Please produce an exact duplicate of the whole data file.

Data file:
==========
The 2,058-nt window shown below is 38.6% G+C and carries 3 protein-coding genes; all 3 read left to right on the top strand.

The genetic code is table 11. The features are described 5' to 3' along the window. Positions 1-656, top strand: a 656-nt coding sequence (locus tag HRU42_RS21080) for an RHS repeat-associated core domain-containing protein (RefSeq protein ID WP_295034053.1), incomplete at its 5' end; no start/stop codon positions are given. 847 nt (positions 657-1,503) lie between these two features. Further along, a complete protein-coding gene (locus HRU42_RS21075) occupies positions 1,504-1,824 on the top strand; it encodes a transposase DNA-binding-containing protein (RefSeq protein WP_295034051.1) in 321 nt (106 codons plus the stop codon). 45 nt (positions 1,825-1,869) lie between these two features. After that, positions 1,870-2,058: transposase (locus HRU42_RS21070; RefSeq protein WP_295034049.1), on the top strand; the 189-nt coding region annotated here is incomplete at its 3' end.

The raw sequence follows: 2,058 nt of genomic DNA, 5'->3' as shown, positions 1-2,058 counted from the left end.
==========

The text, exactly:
The 2,058-nt window shown below is 38.6% G+C and carries 3 protein-coding genes; all 3 read left to right on the top strand.

The genetic code is table 11. The features are described 5' to 3' along the window. Positions 1-656, top strand: a 656-nt coding sequence (locus tag HRU42_RS21080) for an RHS repeat-associated core domain-containing protein (RefSeq protein ID WP_295034053.1), incomplete at its 5' end; no start/stop codon positions are given. 847 nt (positions 657-1,503) lie between these two features. Further along, a complete protein-coding gene (locus HRU42_RS21075) occupies positions 1,504-1,824 on the top strand; it encodes a transposase DNA-binding-containing protein (RefSeq protein WP_295034051.1) in 321 nt (106 codons plus the stop codon). 45 nt (positions 1,825-1,869) lie between these two features. After that, positions 1,870-2,058: transposase (locus HRU42_RS21070; RefSeq protein WP_295034049.1), on the top strand; the 189-nt coding region annotated here is incomplete at its 3' end.

The raw sequence follows: 2,058 nt of genomic DNA, 5'->3' as shown, positions 1-2,058 counted from the left end.